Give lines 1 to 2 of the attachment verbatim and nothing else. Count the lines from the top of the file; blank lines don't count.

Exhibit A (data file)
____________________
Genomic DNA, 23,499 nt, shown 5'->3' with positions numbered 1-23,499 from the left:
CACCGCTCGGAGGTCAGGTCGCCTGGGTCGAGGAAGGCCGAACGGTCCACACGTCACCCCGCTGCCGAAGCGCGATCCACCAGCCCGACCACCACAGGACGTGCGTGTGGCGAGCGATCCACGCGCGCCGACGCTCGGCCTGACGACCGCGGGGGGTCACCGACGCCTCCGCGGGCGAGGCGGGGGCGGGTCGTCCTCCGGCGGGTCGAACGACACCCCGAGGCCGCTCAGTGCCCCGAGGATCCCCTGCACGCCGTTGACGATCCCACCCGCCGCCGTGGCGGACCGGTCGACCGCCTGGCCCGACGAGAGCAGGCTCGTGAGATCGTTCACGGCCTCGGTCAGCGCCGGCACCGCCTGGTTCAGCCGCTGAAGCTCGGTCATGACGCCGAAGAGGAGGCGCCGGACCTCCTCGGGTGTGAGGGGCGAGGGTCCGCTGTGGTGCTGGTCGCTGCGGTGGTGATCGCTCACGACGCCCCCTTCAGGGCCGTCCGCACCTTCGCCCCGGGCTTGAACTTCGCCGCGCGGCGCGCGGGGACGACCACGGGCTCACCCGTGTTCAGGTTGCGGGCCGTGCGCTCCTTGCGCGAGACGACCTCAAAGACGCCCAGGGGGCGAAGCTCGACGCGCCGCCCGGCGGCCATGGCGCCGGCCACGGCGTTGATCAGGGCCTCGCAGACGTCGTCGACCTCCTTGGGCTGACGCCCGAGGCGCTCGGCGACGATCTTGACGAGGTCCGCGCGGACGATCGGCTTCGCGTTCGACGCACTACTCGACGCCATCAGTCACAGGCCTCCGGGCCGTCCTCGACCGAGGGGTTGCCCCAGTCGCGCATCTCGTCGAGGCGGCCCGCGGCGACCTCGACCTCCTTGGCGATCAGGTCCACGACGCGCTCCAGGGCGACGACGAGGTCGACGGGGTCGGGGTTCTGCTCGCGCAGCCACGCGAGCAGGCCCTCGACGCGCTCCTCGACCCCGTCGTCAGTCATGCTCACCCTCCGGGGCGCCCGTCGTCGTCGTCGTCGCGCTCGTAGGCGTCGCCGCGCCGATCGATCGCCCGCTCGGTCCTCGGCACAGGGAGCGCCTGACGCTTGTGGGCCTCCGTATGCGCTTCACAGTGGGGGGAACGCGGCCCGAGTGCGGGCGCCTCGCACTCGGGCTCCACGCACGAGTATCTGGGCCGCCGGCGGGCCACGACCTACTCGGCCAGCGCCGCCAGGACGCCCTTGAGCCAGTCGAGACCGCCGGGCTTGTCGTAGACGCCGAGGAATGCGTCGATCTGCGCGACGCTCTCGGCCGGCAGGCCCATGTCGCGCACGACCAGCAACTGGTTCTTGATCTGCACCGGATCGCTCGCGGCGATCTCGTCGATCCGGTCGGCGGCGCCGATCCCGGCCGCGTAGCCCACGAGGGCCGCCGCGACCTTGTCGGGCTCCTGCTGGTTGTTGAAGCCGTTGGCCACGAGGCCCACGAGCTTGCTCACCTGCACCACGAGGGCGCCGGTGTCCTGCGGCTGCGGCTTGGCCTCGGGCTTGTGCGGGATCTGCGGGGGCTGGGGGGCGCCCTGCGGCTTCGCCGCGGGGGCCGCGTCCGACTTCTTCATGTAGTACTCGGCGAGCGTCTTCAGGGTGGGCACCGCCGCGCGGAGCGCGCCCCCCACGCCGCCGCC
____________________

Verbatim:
Genomic DNA, 23,499 nt, shown 5'->3' with positions numbered 1-23,499 from the left:
CACCGCTCGGAGGTCAGGTCGCCTGGGTCGAGGAAGGCCGAACGGTCCACACGTCACCCCGCTGCCGAAGCGCGATCCACCAGCCCGACCACCACAGGACGTGCGTGTGGCGAGCGATCCACGCGCGCCGACGCTCGGCCTGACGACCGCGGGGGGTCACCGACGCCTCCGCGGGCGAGGCGGGGGCGGGTCGTCCTCCGGCGGGTCGAACGACACCCCGAGGCCGCTCAGTGCCCCGAGGATCCCCTGCACGCCGTTGACGATCCCACCCGCCGCCGTGGCGGACCGGTCGACCGCCTGGCCCGACGAGAGCAGGCTCGTGAGATCGTTCACGGCCTCGGTCAGCGCCGGCACCGCCTGGTTCAGCCGCTGAAGCTCGGTCATGACGCCGAAGAGGAGGCGCCGGACCTCCTCGGGTGTGAGGGGCGAGGGTCCGCTGTGGTGCTGGTCGCTGCGGTGGTGATCGCTCACGACGCCCCCTTCAGGGCCGTCCGCACCTTCGCCCCGGGCTTGAACTTCGCCGCGCGGCGCGCGGGGACGACCACGGGCTCACCCGTGTTCAGGTTGCGGGCCGTGCGCTCCTTGCGCGAGACGACCTCAAAGACGCCCAGGGGGCGAAGCTCGACGCGCCGCCCGGCGGCCATGGCGCCGGCCACGGCGTTGATCAGGGCCTCGCAGACGTCGTCGACCTCCTTGGGCTGACGCCCGAGGCGCTCGGCGACGATCTTGACGAGGTCCGCGCGGACGATCGGCTTCGCGTTCGACGCACTACTCGACGCCATCAGTCACAGGCCTCCGGGCCGTCCTCGACCGAGGGGTTGCCCCAGTCGCGCATCTCGTCGAGGCGGCCCGCGGCGACCTCGACCTCCTTGGCGATCAGGTCCACGACGCGCTCCAGGGCGACGACGAGGTCGACGGGGTCGGGGTTCTGCTCGCGCAGCCACGCGAGCAGGCCCTCGACGCGCTCCTCGACCCCGTCGTCAGTCATGCTCACCCTCCGGGGCGCCCGTCGTCGTCGTCGTCGCGCTCGTAGGCGTCGCCGCGCCGATCGATCGCCCGCTCGGTCCTCGGCACAGGGAGCGCCTGACGCTTGTGGGCCTCCGTATGCGCTTCACAGTGGGGGGAACGCGGCCCGAGTGCGGGCGCCTCGCACTCGGGCTCCACGCACGAGTATCTGGGCCGCCGGCGGGCCACGACCTACTCGGCCAGCGCCGCCAGGACGCCCTTGAGCCAGTCGAGACCGCCGGGCTTGTCGTAGACGCCGAGGAATGCGTCGATCTGCGCGACGCTCTCGGCCGGCAGGCCCATGTCGCGCACGACCAGCAACTGGTTCTTGATCTGCACCGGATCGCTCGCGGCGATCTCGTCGATCCGGTCGGCGGCGCCGATCCCGGCCGCGTAGCCCACGAGGGCCGCCGCGACCTTGTCGGGCTCCTGCTGGTTGTTGAAGCCGTTGGCCACGAGGCCCACGAGCTTGCTCACCTGCACCACGAGGGCGCCGGTGTCCTGCGGCTGCGGCTTGGCCTCGGGCTTGTGCGGGATCTGCGGGGGCTGGGGGGCGCCCTGCGGCTTCGCCGCGGGGGCCGCGTCCGACTTCTTCATGTAGTACTCGGCGAGCGTCTTCAGGGTGGGCACCGCCGCGCGGAGCGCGCCCCCCACGCCGCCGCC